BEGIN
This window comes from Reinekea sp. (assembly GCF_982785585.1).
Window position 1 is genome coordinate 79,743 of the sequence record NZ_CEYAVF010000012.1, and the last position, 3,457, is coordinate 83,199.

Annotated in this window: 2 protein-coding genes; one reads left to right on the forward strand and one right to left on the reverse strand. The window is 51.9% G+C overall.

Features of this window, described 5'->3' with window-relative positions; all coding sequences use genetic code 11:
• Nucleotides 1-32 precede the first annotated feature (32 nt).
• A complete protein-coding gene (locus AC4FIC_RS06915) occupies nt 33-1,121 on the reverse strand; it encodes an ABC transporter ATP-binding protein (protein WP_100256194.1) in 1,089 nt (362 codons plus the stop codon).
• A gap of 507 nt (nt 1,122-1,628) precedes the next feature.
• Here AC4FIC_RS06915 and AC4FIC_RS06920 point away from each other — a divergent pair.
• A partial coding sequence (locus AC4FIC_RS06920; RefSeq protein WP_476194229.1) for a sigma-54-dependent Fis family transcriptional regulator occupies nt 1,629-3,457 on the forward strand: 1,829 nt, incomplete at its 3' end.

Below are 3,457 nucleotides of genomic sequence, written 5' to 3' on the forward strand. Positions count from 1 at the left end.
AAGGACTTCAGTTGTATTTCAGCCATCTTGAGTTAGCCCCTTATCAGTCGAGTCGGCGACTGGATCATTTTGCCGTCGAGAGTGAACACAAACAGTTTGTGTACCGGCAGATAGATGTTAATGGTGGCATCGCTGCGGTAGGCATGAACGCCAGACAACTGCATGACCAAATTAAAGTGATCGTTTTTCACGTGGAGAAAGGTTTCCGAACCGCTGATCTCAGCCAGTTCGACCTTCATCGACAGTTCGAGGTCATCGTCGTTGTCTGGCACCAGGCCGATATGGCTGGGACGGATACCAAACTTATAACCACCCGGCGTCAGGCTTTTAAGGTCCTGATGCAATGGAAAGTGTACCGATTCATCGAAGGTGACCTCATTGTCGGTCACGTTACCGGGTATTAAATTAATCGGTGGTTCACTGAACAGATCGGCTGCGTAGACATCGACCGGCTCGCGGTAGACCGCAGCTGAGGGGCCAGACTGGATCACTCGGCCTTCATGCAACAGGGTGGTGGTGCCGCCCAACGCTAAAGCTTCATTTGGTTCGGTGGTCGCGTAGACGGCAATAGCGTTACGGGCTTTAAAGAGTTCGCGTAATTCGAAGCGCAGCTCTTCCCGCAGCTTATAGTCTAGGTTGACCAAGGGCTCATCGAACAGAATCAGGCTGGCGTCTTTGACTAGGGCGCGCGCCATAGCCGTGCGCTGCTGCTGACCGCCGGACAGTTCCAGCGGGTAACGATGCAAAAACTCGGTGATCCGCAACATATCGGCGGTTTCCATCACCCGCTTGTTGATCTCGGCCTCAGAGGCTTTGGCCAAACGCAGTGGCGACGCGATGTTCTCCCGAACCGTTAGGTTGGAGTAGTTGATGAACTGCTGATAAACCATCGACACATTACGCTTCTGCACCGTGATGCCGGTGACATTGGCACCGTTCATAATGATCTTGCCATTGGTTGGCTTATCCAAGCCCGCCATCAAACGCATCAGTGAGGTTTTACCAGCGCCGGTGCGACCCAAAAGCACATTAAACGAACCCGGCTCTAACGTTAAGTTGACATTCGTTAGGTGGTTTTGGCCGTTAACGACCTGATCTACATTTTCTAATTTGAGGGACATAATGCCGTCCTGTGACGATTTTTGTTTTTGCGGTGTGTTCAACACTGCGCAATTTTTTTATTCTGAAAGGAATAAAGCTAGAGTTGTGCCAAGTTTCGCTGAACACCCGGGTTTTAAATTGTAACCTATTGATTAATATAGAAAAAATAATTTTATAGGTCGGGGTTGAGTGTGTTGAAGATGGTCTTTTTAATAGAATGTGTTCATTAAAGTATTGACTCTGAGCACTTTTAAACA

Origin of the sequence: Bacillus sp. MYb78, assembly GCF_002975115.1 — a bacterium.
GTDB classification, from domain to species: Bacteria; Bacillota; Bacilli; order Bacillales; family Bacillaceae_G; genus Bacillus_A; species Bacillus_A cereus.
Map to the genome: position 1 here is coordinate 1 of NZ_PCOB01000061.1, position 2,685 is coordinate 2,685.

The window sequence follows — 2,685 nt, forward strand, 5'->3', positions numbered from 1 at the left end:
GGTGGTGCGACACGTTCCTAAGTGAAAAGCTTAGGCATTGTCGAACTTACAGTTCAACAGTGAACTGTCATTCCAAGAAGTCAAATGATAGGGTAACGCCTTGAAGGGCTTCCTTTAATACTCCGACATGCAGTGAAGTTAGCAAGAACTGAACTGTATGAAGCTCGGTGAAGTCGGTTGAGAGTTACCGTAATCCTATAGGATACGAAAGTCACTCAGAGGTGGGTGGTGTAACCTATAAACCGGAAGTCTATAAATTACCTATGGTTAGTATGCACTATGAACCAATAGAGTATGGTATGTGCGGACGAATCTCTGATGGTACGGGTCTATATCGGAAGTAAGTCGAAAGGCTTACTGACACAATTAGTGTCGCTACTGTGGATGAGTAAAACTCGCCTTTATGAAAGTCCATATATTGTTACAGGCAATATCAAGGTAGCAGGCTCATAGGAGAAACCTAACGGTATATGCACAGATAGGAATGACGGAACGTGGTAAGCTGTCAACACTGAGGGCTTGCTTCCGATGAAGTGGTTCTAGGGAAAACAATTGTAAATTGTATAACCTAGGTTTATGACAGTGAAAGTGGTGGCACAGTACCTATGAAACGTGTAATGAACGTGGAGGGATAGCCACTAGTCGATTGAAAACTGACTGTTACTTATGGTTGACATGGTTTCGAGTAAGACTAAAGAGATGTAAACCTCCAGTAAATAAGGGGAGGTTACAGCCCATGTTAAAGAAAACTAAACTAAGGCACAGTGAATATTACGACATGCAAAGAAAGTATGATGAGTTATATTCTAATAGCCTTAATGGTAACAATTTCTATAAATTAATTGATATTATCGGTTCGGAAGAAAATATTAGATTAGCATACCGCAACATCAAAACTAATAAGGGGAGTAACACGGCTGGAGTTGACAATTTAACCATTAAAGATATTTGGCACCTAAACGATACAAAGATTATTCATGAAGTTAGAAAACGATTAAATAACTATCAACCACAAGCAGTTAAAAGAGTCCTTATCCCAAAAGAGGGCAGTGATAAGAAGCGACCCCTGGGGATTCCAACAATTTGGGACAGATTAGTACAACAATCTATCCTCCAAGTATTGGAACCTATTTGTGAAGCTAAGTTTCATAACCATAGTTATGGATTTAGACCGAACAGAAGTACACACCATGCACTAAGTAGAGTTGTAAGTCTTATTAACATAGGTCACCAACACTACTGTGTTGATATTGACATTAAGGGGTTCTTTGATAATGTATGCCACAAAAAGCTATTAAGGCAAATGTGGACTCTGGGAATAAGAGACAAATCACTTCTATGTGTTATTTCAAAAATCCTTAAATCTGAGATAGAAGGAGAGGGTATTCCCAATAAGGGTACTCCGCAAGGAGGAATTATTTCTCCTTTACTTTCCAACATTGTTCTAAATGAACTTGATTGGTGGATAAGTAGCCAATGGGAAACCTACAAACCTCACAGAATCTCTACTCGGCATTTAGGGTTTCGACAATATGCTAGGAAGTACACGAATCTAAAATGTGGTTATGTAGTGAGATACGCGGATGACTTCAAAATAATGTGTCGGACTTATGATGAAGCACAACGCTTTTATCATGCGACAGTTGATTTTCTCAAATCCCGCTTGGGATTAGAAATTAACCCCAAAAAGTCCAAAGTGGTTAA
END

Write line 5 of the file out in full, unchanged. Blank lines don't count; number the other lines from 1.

• Nucleotides 1-32 precede the first annotated feature (32 nt).